Pairing whisky and chocolate - with difficulty!
Tastings on Twitter are all the rage at the moment. The other day it was BeerBods. Last Thursday it was a tasting organised by The Whisky Wire of whiskies from the Scotch Malt Whisky Society with chocolates by William Curley.
It sounded right up my street although I’m still a bit of a whisky newbie so was worried my tasting vocabulary wouldn’t be quite up to that of the whisky geeks taking part.
I was right to be. The SMWS for a start gives its whiskies the most bizarre names. Like “Night Nurse Nipped by Piranhas”, “Sailing Home Under a Smiling Sun” and “Magic Carpet in a Sweetie Shop”. It doesn’t reveal what they are until you taste them.
When the comments started popping up I was even more out of my depth. I now realise what new wine drinkers must suffer when we use words like ‘fat’ or ‘grassy’ about wines but even then I reckon we’ve got nothing on whisky writers.
The first whisky, no 130.1, “Dynamic and Attractive” turned out to be a 61.9% single cask Japanese whisky from the Chichibu distillery which my fellow tasters were describing as “lovely lemon drizzle cake”, “Grandad’s sweet bag” and “two stroke oil and damp grass cuttings - or, from one wag, "I'm getting wax jacket, old trainers and beenie hats over unkempt hair. Oh wait, that's just the foyer of @thehoxtonhotel"
The tweets were coming fast and furious. It was like the whisky equivalent of speed-dating. There were 28 by the time I’d finished scrolling through what people had been saying - my fault, I guess for not loading Tweetdeck but I don’t want my life to be any more invaded by Twitter than it is.
I was so flustered I managed to taste the wrong chocolate with 130.1 - a salted caramel instead of a Piedmont hazelnut. No wonder it didn’t work. At this point I gave up and decided to taste the combinations in a quieter and more leisurely fashion.
The whiskies - of which there were two more Japanese - were extraordinary. There was a 18 y.o. grain whisky from the Cameronbridge distillery - a lovely sweet interplay with an orange and chicory chocolate and a 35 y.o grain whisky from Strathclyde (the one I should have tasted with the salted caramel) that one taster reckoned tasted like vanilla Danish pastries dipped in Airfix model glue. (How did he/she know?) The Sailing Home Under a Smiling Sun turned out to be a 30 y.o. single cask grain whisky from the Caledonian distillery at a relatively modest 49%, a lovely light fragrant dram that went beautifully with a passionfruit and mango chocolate.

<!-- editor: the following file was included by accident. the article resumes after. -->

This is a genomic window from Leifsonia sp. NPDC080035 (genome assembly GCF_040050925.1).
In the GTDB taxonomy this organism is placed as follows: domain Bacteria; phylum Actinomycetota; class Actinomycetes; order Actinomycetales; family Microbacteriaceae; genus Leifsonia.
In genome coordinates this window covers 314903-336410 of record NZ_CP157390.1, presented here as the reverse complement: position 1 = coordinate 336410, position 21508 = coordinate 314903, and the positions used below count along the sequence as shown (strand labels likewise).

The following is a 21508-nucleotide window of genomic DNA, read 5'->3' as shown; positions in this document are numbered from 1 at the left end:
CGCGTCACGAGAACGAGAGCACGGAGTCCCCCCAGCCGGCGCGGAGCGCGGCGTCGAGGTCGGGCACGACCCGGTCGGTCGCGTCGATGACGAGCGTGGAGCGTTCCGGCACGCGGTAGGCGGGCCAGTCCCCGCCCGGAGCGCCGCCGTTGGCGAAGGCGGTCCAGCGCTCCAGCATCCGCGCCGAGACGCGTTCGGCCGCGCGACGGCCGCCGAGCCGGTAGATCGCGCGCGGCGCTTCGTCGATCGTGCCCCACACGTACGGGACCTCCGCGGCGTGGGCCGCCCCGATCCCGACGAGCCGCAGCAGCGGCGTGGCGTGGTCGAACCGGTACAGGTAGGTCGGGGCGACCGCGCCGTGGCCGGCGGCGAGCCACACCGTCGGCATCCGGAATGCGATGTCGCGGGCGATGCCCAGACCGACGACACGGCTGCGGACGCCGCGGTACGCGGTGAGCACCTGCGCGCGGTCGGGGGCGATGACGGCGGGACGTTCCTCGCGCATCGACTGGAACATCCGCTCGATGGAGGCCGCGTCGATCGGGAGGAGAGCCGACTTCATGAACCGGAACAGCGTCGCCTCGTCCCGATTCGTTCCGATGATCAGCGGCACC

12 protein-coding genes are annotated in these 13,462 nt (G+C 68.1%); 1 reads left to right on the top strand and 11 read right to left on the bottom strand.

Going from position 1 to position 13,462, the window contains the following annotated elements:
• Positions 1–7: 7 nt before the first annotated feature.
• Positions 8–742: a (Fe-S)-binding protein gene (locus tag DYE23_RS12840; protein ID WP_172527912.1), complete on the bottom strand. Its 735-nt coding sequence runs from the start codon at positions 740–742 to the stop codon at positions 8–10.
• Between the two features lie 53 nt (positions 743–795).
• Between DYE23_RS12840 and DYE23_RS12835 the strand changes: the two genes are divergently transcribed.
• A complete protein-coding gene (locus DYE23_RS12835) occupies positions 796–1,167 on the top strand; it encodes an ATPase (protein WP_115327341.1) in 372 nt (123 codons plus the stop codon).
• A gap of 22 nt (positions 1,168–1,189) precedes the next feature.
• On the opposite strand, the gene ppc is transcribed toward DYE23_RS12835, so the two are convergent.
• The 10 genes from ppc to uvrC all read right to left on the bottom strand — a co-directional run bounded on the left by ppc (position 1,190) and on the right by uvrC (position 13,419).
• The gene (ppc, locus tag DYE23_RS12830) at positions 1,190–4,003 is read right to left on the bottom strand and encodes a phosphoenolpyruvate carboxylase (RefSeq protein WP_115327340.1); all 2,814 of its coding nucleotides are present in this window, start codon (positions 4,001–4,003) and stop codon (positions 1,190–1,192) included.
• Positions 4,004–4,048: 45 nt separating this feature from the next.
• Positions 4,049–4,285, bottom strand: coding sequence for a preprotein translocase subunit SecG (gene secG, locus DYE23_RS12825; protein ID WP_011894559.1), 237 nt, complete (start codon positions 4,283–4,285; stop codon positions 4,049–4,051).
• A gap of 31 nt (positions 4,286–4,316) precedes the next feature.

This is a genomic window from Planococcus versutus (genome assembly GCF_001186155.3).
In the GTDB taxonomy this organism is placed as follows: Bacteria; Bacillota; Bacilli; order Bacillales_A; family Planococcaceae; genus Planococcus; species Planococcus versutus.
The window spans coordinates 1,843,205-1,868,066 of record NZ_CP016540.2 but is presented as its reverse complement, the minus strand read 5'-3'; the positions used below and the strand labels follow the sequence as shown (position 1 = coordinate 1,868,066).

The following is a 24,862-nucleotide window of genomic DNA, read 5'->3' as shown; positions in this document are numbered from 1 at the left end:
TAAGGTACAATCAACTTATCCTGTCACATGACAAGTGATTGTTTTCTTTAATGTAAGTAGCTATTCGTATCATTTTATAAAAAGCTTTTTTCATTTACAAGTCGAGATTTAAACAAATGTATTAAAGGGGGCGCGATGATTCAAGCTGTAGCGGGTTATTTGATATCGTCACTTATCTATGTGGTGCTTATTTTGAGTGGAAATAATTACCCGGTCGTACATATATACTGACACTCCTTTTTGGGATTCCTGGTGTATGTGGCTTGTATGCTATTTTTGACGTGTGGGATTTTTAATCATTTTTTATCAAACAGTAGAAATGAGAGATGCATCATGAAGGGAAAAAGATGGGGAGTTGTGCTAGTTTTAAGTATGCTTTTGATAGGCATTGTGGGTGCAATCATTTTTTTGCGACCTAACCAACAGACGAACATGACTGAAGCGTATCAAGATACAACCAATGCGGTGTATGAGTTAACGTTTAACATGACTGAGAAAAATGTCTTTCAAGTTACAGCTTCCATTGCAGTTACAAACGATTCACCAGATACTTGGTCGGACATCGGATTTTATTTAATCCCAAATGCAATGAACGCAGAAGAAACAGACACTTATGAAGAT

But my favourite pairings were the two other Japanese whiskies: the Night Nurse Nipped by Piranhas, a 12 y.o. 63% monster from the Karuizawa distillery with a chilli hot kick that really fired up a muscovado caramel and the “Magic Carpet in a Sweetie Shop” (55.1%) a glorious spicy woody whisky from the Hanyu distillery which was perfect with a juniperberry and cassis chocolate. I'd never tasted Japanese whiskies properly before and hadn't appreciated how brilliant they were.
My reservation about the exercise though, fascinating as it was, is that it’s always difficult to pair a complex drink with a complex food. There’s just too much going on. When I’m matching wine I tend to feel there can only be one hero. Great wine? Keep the food simple. A lot going on on the plate? Don’t distract too much with the wine. I suspect that applies to whisky too.
I also found the alcohol in some of these cask whiskies a problem. Obviously you couldn’t taste them full strength - well I couldn't - but it was hard to get the dilution just right for the chocolate. I reckon I over-diluted a couple. Something in any case that can’t be rushed.
Anyway it’s left me wanting more. I’m planning to hone my whisky tasting vocabulary by joining the Scotch Malt Whisky Society (at least that’s my excuse) and to eat more of Mr Curley’s delicious chocolates - but probably not together. I’m not sure my vocabulary is up to it.
I participated in the tasting as a guest of the Scotch Malt Whisky Society.
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